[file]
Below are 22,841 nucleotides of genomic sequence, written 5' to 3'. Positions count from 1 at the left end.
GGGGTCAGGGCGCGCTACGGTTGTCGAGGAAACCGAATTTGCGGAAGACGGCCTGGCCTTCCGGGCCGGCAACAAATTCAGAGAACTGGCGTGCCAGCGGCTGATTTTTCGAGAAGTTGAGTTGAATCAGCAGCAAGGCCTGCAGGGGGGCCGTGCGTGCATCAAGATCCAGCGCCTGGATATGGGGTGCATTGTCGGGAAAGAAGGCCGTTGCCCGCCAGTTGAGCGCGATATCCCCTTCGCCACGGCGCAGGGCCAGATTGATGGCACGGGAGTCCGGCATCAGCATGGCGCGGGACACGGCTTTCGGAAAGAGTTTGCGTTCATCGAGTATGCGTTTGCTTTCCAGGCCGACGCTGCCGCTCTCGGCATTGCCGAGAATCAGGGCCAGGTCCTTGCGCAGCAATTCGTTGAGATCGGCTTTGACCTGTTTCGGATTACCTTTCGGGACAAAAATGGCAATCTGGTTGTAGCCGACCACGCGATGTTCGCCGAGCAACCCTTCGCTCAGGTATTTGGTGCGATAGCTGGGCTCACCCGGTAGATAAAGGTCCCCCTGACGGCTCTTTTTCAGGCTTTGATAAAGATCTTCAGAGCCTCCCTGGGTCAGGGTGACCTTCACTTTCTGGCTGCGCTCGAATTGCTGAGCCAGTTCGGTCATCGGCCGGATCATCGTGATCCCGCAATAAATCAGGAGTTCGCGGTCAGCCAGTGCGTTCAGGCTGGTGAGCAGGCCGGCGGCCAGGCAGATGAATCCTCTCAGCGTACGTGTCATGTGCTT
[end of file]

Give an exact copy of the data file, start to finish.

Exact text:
Below are 22,841 nucleotides of genomic sequence, written 5' to 3'. Positions count from 1 at the left end.
GGGGTCAGGGCGCGCTACGGTTGTCGAGGAAACCGAATTTGCGGAAGACGGCCTGGCCTTCCGGGCCGGCAACAAATTCAGAGAACTGGCGTGCCAGCGGCTGATTTTTCGAGAAGTTGAGTTGAATCAGCAGCAAGGCCTGCAGGGGGGCCGTGCGTGCATCAAGATCCAGCGCCTGGATATGGGGTGCATTGTCGGGAAAGAAGGCCGTTGCCCGCCAGTTGAGCGCGATATCCCCTTCGCCACGGCGCAGGGCCAGATTGATGGCACGGGAGTCCGGCATCAGCATGGCGCGGGACACGGCTTTCGGAAAGAGTTTGCGTTCATCGAGTATGCGTTTGCTTTCCAGGCCGACGCTGCCGCTCTCGGCATTGCCGAGAATCAGGGCCAGGTCCTTGCGCAGCAATTCGTTGAGATCGGCTTTGACCTGTTTCGGATTACCTTTCGGGACAAAAATGGCAATCTGGTTGTAGCCGACCACGCGATGTTCGCCGAGCAACCCTTCGCTCAGGTATTTGGTGCGATAGCTGGGCTCACCCGGTAGATAAAGGTCCCCCTGACGGCTCTTTTTCAGGCTTTGATAAAGATCTTCAGAGCCTCCCTGGGTCAGGGTGACCTTCACTTTCTGGCTGCGCTCGAATTGCTGAGCCAGTTCGGTCATCGGCCGGATCATCGTGATCCCGCAATAAATCAGGAGTTCGCGGTCAGCCAGTGCGTTCAGGCTGGTGAGCAGGCCGGCGGCCAGGCAGATGAATCCTCTCAGCGTACGTGTCATGTGCTT